The value allocated to the user within the cookie can include the difference in the privileges and accessibility rights accorded to an authenticated administrative user apposed to a standard user such as within a banking application. The value indicates the access rights, based on the stateful sessions. Staying within the realm of banking applications; it is important that the privileges accorded to the user do not become corrupted. It is equally important that the privileges of two standard users’ do not cross. In either situation, corruption of the relevant privileges could inevitably result in financial loss to both the bank and the end users.

It is equally important to remember that any service with an authentication system is by definition trying to keep some sort of information secure. Any application with user data or information will generally use cookies to identify users after they have authenticated. Once the application has identified and verified the user, the session token issued in the cookie is often the ONLY information that separates one authenticated user from another, or from a malicious hacker.

Once their ID and authentication credentials have been entered, whether by email, password, or a full multi-factor strong authentication system, the cookie generated must be protected if the user is to be protected.

Cookie Monsters, Nom Nom

Now is when we should switch our thinking to that of someone out to cause trouble! That cookie is all that stands between you and access to your targets services and data.

There are a handful of ways the token can be compromised by an attacker; essentially they can either steal the cookie after the user has authenticated, or force the user to use a token they are already aware of.  The latter involves implementation issues that are outside the scope of this article, but watch this space.

The former, stealing the user’s cookie, involves either snooping on their session to grab it ‘on the wire’, or tricking the user, their browser or the application into handing the cookie over.

By far the most common way to gain access to a session cookie is via a cross site scripting (XSS) vulnerability.

In the example below the cookie is displayed on screen, in reality it could be pushed  to a remote site by an embedded script and then utilised by a malicious user, as seen in the Apache.org XSS Compromise in 2010 [1].


A session token obtained in this manner could be used to impersonate the user from whom it was stolen. If there are no further security measures in place the token can be used to access the active session, gaining full access to the user functionality.

Another way cookies may be exposed is by an attacker sitting in a strategic location on the network and snooping on network traffic to grab the all important tokens.  This has commonly occurred in shared network environments providing free WiFi access, like the ubiquitous coffee shops and fast food joints we often work in during lunch.  The attacker sits on those networks (or sets up their own fake equivalent), monitoring the network activity and poaching the valuable sessions.  This has played no small part in the massive migration of online services from unencrypted HTTP to SSL wrapped HTTPS sites to try and stem the flow of drive-by account hijacks.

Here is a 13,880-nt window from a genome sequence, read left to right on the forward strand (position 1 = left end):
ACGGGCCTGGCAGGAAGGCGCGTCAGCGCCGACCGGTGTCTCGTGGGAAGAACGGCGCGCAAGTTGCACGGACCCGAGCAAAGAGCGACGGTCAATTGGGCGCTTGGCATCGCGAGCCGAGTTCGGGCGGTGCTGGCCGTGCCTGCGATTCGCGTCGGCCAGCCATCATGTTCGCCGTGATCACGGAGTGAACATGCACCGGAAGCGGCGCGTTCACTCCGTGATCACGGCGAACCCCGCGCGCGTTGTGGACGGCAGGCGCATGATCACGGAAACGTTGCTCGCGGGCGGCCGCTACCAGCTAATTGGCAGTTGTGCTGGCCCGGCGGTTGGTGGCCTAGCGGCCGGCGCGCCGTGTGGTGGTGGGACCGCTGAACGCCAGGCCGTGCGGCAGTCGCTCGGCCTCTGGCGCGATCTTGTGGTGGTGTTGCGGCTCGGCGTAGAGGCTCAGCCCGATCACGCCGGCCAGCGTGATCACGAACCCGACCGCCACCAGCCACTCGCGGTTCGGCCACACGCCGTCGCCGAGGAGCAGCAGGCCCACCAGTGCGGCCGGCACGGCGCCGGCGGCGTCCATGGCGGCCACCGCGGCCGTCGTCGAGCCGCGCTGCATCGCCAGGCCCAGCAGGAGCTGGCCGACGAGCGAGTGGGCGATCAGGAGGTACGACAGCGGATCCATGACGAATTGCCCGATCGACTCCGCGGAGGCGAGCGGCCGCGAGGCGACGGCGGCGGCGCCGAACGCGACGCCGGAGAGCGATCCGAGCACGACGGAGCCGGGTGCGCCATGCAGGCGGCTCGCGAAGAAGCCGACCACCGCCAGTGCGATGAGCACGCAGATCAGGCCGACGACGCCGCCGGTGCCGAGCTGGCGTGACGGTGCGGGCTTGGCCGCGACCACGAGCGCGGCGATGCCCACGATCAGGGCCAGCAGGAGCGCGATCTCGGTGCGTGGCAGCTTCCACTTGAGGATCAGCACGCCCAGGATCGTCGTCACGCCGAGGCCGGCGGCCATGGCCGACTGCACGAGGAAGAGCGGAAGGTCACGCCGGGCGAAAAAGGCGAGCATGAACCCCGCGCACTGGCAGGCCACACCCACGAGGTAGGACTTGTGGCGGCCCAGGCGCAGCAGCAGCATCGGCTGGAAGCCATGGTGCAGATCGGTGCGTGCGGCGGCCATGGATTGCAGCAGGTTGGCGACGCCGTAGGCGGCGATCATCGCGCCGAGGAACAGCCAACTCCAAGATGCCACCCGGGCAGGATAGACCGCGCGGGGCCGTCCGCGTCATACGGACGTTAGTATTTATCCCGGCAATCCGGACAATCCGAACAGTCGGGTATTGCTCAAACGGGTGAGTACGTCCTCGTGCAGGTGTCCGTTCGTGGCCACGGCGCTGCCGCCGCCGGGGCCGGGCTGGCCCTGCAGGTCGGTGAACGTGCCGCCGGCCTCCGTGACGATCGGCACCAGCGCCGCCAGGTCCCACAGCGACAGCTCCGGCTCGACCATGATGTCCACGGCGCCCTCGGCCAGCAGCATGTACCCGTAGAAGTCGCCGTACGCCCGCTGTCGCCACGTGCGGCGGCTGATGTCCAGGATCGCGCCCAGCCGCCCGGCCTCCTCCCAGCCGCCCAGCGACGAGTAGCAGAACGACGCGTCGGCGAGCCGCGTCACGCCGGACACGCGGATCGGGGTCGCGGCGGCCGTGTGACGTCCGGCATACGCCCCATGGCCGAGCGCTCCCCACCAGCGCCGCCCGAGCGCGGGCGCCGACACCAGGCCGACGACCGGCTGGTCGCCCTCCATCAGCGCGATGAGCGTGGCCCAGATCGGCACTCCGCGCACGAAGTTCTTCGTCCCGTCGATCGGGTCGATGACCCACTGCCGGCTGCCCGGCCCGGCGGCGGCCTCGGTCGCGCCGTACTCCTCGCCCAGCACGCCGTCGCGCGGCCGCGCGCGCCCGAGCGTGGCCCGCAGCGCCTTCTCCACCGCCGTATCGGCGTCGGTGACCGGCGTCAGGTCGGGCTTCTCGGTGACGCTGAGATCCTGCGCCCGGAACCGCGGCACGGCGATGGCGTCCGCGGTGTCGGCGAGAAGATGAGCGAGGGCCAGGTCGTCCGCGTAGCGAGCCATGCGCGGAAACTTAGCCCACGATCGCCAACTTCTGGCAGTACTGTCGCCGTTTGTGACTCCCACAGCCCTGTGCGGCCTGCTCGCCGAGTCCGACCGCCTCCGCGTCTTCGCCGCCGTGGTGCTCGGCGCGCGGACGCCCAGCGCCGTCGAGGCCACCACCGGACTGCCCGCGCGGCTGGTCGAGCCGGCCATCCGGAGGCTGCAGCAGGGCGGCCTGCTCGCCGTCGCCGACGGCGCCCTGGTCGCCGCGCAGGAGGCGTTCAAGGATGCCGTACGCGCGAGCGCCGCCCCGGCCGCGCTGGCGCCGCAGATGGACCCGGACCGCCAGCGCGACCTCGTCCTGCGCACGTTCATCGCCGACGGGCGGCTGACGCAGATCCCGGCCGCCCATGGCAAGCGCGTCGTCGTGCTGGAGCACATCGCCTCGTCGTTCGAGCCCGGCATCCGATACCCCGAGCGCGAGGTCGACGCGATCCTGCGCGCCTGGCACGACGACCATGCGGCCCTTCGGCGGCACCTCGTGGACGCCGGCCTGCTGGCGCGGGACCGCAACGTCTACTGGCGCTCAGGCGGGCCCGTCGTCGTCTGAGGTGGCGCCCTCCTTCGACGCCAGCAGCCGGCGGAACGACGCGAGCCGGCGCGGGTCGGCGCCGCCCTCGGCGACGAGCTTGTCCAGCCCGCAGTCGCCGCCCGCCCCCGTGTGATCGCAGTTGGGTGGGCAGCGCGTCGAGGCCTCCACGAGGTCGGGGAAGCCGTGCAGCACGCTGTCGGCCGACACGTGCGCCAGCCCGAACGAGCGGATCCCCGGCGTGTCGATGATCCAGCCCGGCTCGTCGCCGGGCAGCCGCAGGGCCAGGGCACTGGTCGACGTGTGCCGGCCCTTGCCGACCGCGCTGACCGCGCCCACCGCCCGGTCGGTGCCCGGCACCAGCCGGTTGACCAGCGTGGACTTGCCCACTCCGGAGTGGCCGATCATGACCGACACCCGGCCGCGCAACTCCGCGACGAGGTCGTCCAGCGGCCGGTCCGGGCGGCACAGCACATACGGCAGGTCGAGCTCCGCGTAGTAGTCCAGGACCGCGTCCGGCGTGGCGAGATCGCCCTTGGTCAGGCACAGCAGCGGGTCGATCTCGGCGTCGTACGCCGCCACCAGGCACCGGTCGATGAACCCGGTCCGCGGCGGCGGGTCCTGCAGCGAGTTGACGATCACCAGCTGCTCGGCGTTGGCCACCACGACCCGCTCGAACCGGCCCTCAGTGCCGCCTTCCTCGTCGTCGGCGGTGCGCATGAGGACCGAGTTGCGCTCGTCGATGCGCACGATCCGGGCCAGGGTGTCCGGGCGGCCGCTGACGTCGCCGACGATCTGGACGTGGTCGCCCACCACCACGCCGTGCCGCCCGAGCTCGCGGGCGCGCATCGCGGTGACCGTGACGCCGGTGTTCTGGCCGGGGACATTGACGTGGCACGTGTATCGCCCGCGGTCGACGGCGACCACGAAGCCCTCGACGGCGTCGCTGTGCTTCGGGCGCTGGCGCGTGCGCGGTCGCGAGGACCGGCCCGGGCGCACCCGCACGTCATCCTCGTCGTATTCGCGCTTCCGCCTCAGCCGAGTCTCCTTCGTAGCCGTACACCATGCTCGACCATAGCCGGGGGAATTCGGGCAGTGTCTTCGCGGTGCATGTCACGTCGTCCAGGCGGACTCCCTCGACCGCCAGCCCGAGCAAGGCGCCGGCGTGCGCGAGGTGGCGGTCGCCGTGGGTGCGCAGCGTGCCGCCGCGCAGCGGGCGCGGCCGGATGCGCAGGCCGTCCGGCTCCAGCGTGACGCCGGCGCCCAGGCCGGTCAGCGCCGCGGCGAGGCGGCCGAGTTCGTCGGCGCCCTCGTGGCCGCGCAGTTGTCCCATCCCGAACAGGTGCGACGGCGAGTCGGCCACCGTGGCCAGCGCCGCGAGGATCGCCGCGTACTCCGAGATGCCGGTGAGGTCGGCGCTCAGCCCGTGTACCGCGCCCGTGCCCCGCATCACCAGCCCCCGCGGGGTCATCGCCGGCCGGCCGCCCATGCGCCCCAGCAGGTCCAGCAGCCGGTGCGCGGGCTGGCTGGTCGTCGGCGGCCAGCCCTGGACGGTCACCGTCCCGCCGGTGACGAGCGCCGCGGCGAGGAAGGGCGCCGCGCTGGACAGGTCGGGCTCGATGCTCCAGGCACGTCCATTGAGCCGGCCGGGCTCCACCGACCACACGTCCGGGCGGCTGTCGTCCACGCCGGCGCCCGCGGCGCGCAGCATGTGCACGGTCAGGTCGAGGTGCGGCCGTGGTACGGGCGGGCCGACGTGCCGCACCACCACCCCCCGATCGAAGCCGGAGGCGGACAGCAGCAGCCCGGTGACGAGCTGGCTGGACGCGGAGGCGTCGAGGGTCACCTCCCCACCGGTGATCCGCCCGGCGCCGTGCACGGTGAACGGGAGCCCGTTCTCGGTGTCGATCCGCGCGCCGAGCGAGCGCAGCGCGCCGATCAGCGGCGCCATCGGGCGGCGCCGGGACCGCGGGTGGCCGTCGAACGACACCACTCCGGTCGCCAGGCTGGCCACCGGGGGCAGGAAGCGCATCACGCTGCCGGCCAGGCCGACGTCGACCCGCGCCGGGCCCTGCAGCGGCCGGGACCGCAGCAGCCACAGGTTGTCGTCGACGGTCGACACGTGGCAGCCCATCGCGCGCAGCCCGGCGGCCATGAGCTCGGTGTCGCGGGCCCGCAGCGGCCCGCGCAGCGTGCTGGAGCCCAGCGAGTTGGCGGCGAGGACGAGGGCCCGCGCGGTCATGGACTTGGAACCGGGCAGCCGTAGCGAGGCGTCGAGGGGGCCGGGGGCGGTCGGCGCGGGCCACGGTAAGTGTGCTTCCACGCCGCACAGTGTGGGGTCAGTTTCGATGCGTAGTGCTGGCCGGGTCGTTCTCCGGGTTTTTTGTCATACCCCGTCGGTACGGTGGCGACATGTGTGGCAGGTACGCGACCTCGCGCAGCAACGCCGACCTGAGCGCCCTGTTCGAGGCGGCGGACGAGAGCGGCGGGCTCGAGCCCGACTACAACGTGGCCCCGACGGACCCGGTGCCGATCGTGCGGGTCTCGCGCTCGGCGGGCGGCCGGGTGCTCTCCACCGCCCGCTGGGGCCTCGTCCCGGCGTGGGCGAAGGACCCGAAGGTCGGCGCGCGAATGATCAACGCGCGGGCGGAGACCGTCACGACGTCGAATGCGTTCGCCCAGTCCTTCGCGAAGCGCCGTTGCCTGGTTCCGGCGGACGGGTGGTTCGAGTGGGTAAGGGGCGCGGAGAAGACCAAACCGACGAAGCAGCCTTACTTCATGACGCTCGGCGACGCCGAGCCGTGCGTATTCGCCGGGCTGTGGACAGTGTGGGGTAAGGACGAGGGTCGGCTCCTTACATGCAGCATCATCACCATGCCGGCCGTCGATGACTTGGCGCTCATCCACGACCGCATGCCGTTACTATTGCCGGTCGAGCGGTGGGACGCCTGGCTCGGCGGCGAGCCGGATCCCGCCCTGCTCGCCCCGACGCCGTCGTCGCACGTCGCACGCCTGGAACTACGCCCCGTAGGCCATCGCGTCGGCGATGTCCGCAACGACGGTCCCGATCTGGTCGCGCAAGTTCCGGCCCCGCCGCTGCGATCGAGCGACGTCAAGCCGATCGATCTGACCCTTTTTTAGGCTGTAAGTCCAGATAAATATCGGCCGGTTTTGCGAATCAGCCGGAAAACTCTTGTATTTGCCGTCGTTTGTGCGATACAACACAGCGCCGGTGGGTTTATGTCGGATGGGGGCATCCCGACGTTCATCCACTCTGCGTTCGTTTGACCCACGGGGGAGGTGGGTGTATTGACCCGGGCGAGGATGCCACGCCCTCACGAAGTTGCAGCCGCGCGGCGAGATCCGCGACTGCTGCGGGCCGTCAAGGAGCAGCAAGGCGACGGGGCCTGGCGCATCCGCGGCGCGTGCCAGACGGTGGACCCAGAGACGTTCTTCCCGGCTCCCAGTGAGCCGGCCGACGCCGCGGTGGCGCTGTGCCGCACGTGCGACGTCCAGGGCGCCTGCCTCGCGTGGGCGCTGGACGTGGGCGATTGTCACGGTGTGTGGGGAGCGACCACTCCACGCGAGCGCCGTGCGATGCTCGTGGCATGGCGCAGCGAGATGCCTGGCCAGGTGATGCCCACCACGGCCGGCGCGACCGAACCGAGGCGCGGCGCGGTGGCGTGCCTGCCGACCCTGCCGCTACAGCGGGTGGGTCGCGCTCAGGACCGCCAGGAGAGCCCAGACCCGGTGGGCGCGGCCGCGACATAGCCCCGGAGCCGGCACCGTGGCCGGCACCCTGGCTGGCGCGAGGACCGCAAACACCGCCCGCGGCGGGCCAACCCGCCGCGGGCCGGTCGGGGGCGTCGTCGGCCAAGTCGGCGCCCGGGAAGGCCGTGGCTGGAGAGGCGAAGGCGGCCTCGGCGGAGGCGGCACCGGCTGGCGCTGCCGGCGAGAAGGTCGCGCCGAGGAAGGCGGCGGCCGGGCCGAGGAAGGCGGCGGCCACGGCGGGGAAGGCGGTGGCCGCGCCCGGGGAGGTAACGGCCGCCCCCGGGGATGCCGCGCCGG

Defending the Cookie Jar – Set – Cookie Directives

Issues with cookie management usually arise with the directives; the problems aren’t new and the smart folk that devise the standards that underpin online communications try to provide extra mechanisms to defend ourselves.  Two possible directives can be employed to prevent aforementioned cross site scripting and similar attacks; the ‘Secure’ directive and the ‘HttpOnly’ directive.

The former ‘Secure’ directive directs the browser to send the cookies ‘securely’.  Sadly this is a rather informal definition, but in most cases it prevents cookies being sent over unencrypted channels. The development of the application should hopefully have followed some basic security standards; ideally access to a login process and protected (authenticated) pages, if not, the entire application should be stipulated to occur over HTTPS. There is no reason to send a cookie over unencrypted HTTP that could contain sensitive information, which would then be susceptible to network sniffing attacks.

          Example of a java session ID cookie with the ‘Secure’ directive:

          Set-Cookie: jsessionid=AS348AF929FK219CKA9FK3B79870H; Secure;

Similarly, the latter, ‘HTTP Only’ directive instructs the browser to only pass the cookie back to the server through its default mechanism; the ‘Cookie:’ HTTP header.  The key objective of this directive is to prevent access to the cookie by script executing in the browser.  The intent is that the token set by the server should still be passed back with every request, enabling the server to use it to track the session, but that neither the browser nor any other part of the communication chain should be able to read or modify it.